Allen Bethel deserves an honour to recognise the legacy he has left at Stocksbridge Park Steels, according to chairman Graham Furness.
Bethel stood down last year after over 30 years in the role – a period that saw him lead the creation of the club and oversee the sales of multiple future professional players – most notably Jamie Vardy.
“We wanted to show some recognition for he achieved because without Allen Bethel Stocksbridge Park Steels wouldn’t be here,” Mr Furness told Non League Yorkshire.
“We were going to do something at the end of last season and we got something planned, but Allen wasn’t around for it so we had to cancel.
“I had thought that with Allen being a big Sheffield United fan, get the United legends down for a game against the Stocksbridge legends because it would be very fitting.
“We couldn’t let Allen step down without doing anything for him.
“He deserves some kind of honour and I thought he would have been in line for something because he’s achieved is phenomenal.
“He started all this because there were four kids on an estate who had no way of playing football. Look what it has turned into. The Juniors has over 300 players and without Allen it wouldn’t have started. That’s his legacy.”
Mr Furness, the club’s former reserve team assistant manager, was elevated from his vice-chairman role to succeed Bethel in June 2018.
Bethel had warned his successor that the Steels faced “challenging times” competing with other clubs in the area. Mr Furness admits it is a tough club to run.
“The first year has been tough and a learning curve, but I’ve had a lot of support.” he said.
“When Allen packed up, he knew it was going to be tough for the club. If I’m honest I originally turned the job down because I knew what was around the corner.
“When I first came here we had the backing of the steelworks towards things like ground maintenance, but now we are self sufficient.
“We are trying to increase the number of people through the gates. Plus we have simplified our 500 club lottery and are looking to build on the subscriptions because this is a good source of income for us.
“We have some very good sponsors both large and small who we couldn’t manage without and we are grateful for these.
“Our commercial manager Roger (Gissing) is doing a good job bringing in new advertisers.”
Although Mr Furness is hoping to create a successful future for the Steels, he will not ‘chase the dream’ and allow the club to over-stretch themselves.
“When I first took it on, I said to everyone ‘we’re in this together’,” he said.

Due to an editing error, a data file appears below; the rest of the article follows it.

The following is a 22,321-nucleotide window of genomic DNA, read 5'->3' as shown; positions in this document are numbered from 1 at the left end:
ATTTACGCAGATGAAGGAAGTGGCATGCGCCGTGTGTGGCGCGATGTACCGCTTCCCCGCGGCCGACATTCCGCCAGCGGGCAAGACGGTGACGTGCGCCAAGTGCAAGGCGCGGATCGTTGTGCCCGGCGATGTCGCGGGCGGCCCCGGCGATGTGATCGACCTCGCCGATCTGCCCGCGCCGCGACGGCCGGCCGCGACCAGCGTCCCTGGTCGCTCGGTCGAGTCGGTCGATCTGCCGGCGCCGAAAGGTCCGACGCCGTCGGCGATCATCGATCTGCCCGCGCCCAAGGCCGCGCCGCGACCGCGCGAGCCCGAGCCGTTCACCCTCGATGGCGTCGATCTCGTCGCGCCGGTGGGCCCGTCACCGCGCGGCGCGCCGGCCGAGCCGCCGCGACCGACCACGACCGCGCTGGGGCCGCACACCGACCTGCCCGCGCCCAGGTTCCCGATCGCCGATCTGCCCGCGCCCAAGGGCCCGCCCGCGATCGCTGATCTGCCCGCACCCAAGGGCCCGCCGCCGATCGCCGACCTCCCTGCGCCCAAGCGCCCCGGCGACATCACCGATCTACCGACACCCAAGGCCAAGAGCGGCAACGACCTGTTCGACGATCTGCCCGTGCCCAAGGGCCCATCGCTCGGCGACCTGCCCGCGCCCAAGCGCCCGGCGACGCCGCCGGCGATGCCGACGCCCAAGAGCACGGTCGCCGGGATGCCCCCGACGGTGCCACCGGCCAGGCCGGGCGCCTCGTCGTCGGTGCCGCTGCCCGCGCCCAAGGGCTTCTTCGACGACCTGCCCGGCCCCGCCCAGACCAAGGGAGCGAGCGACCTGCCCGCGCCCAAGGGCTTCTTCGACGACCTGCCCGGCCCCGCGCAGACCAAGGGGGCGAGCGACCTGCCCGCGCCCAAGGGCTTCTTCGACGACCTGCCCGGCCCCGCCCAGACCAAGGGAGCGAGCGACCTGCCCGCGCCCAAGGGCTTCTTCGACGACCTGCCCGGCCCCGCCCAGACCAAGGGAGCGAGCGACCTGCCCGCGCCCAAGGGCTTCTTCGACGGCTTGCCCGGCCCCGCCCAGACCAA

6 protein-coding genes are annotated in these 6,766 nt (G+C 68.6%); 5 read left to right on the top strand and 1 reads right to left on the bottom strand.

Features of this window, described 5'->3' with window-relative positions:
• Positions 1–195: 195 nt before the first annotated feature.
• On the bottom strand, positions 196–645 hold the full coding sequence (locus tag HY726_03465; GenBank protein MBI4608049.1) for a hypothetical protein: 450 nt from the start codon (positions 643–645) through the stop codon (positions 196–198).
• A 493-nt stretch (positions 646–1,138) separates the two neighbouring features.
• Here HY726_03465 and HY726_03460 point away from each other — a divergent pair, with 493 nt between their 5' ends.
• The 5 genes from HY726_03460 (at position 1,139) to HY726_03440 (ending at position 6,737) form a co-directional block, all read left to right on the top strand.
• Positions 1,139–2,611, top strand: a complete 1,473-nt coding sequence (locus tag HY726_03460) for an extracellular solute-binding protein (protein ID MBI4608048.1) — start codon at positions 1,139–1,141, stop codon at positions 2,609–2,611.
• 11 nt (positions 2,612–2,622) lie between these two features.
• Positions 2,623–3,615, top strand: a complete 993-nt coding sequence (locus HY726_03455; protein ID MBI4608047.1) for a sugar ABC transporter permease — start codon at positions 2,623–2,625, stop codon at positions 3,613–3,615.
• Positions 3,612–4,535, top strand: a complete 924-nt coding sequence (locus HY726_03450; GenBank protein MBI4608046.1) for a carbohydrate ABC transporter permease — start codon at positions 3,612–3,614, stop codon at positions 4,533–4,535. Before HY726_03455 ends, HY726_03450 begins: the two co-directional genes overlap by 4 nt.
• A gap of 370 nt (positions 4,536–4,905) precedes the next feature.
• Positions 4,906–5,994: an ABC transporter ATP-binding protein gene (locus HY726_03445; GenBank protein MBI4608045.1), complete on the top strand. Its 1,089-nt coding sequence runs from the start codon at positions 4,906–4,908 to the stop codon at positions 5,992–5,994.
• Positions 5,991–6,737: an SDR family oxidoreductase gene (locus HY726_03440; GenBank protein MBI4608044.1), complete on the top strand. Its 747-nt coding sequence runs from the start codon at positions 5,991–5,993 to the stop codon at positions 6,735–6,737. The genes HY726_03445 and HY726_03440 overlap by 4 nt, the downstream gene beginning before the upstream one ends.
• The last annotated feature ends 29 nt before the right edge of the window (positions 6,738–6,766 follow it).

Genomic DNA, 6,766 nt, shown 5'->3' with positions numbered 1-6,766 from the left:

“If we want to take it forward we have to build a foundation. I’m not talking National League, but if we can get into the next Division and be sustainable that would be great.
“But it won’t be easy because we don’t have too many income streams.
“When I first came here, I think in 1997, the club always had what I call a contingency fund.
“They had sold Lee Mills, then Simon Marples. They had a fence appeal. Then they sold Jamie Vardy and after that had the pitch appeal.
“Harrison (Biggins) was sold two years ago so this is the first year where we haven’t had what I call the contingency fund.
“It is challenging times. Like at most clubs, it is an ageing volunteer force and volunteers aren’t falling off trees, but we have to get on with it and try to build the club.
“You have to focus on the positives. There are a lot of good things happening at the club. We have excellent facilities, a large junior section and a good young manager who has adjusted his squad this summer and got off to an excellent start taking ten points from the first four games.
“But we will not try and live beyond our means. We have seen too many clubs disappear over years trying to do that. That is one lesson I learned early on from Allen Bethel.
“We don’t try to chase things, there’s no point.”
Mr Furness also paid tribute to manager manager Chris Hilton who endured a tricky campaign in the BetVictor North last season.
Other clubs may have reacted differently to the poor results the Steels recorded, but Mr Furness and his committee stayed loyal to Hilton who has entered his sixth season with Stocksbridge.
“I have a coaching background so when I was made chairman I said to Chris that I would never go to him and say ‘we need to play the Christmas Tree formation or 4-3-3,” he said.
“He’s the manager, that’s why he’s here. I know how hard he works and how good he is with his budget. I probably didn’t know about what he went through (last season) until I saw the comments he came out with to you last month.
“We used to meet on a regular basis at training and I had told him ‘don’t beat yourself up, your principle has worked for the last five years, just stick at it’.
“He had injuries last year and from my point of view he was never under pressure.
“If we had sacked him last Christmas, it would been a rebuild job and players would have been coming and going.
“We stuck at it and we finished mid-table. You’re also not to find many managers who are willing to stick around for five or six years and show such loyalty. It has got to be a two-way thing.”